(Original publication date July 13, 2011)
Teachers (positive or negative) influence the outcome of your future. Donĺt let anyone tell you differently. Growing up a Latina in northern New Mexico was both unique and challenging. While my classmates and friends were able to converse freely and comfortably in two languages, we were also lacking the opportunities afforded in urban schools and communities.
While we did not have specialty classes or many clubs to join, we mostly concentrated on academics. Socializing was high on our list and school basketball matches were the community pastime. Looking back on our education, and whether we thought otherwise then, we were lucky to share the best teachers reflected within:
Ms. C. Santistevan taught me creative writing, public speaking and how to believe in myself. Every week she asked her class to write a creative story, read it aloud in front of class and then the class voted on the uniqueness and entertainment of the story.
Ms. E. Roybal taught me that you need tenderness and kindness in your kindergarten teacher and she delivered. She taught me about organization and the world with a feature called Daily News listed on our blackboard.
Ms. E. Martinez taught me to get along with others, however different they might be.
Mr. E. Lovato taught me to compete and never settle for average grades. He was also a basketball coach so he knew something about competing. His ranting along courtside told all of us that in life you compete in work and in play.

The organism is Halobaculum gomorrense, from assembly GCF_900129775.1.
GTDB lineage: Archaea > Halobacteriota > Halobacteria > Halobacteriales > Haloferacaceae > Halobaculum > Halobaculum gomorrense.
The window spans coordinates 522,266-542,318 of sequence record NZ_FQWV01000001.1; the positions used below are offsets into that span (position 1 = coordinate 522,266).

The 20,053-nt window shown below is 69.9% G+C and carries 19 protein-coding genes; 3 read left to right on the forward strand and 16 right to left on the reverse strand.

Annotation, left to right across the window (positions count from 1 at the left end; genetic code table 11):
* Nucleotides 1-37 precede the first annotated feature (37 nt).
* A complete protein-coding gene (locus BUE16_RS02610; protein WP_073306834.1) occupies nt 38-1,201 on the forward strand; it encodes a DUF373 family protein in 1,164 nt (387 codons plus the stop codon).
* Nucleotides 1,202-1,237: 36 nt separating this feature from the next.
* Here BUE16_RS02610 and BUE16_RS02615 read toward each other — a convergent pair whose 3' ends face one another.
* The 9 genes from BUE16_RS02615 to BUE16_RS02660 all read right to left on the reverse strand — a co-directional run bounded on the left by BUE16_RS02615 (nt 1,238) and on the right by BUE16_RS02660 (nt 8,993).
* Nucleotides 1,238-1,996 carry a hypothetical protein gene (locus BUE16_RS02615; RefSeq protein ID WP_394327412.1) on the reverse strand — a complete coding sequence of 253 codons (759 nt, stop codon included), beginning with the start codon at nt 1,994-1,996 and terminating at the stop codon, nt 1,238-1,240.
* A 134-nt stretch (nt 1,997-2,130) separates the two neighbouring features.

Mr. G. Trujillo taught me good health and how to become physically fit. Mr. Trujillo was the epitome of good health and neat appearance.
Mr. D. Lovato taught me that it takes more than the four walls of a classroom to be a role model. Mr. Lovato was also a positive influence in our community through his church and other civic organizations.
Mr. B. Vigil taught me not to take myself so seriously. Almost always in a good mood, his business classes were valuable and fun.
Mr. Serena taught me to explore my creative side and think outside the box. His uncanny resemblance to Herman Munster was an added kick.
Ms. Applebee taught me about Greek tragedy, literature via Cervantes, Socrates, Shakespeare and the world outside of northern New Mexico through the fine arts.
Mr. T. Espinoza taught us discipline, respect and a whole lot of jokes.
While every teacher was not a positive role model those few who were negative shall remain unnamed. A few criticized and cut down the dreams of so many who could not keep up the pace. Another teacher fell asleep in class constantly, but taught me about who I did not want to be, but thanks to the many who taught me so much, great teachers do exist.